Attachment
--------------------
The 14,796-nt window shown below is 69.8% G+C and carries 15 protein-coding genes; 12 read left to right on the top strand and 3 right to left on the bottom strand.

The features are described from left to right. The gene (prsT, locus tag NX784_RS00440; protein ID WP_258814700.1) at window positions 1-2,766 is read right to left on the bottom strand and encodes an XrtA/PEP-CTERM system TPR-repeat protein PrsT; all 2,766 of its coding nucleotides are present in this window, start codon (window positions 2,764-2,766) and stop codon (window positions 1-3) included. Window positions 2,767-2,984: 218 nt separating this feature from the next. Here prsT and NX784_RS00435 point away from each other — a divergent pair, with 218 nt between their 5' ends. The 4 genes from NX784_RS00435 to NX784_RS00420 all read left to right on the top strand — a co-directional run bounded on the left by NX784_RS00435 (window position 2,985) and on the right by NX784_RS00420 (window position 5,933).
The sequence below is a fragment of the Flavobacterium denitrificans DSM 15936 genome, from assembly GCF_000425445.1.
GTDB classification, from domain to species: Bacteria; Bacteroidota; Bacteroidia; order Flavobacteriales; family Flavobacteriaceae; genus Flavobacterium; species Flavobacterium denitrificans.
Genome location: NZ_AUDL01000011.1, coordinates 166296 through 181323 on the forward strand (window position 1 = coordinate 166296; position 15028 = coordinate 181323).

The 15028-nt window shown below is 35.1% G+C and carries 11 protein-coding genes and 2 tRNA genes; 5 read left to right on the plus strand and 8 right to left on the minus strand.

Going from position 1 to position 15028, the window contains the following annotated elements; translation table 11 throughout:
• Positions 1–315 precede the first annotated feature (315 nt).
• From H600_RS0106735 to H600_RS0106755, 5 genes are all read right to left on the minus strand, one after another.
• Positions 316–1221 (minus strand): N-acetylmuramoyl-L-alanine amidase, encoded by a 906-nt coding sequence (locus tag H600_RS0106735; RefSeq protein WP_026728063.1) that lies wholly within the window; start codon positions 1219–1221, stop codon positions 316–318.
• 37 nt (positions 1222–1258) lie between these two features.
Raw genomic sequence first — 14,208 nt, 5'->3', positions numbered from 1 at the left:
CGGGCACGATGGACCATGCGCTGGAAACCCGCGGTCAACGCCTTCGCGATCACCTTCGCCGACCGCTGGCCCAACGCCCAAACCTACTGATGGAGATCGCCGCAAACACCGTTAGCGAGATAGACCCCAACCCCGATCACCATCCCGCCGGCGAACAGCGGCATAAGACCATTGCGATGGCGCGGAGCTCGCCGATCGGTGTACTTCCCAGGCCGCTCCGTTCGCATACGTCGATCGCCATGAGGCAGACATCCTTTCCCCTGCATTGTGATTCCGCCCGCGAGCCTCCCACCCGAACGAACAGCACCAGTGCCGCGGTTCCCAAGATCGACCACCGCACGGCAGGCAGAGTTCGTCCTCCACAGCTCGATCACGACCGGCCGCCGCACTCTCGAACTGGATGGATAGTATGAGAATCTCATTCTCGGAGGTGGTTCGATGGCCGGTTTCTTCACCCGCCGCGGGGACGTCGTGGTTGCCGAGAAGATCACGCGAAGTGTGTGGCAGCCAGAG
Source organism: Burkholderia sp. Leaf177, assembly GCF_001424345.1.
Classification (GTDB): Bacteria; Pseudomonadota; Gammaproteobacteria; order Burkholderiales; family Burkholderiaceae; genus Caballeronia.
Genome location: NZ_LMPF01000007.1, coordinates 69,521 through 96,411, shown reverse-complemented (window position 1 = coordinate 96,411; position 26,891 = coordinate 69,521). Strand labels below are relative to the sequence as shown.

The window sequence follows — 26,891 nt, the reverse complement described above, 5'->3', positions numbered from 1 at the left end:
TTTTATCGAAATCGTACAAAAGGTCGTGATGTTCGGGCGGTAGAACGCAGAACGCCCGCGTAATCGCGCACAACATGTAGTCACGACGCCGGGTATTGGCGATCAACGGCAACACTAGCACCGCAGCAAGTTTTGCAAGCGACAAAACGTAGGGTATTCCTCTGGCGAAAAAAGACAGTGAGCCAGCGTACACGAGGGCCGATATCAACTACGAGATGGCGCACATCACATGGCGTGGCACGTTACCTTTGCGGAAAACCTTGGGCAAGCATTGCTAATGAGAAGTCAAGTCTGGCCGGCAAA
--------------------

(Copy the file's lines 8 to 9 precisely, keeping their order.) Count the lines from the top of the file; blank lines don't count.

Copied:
• Positions 1–315 precede the first annotated feature (315 nt).
• From H600_RS0106735 to H600_RS0106755, 5 genes are all read right to left on the minus strand, one after another.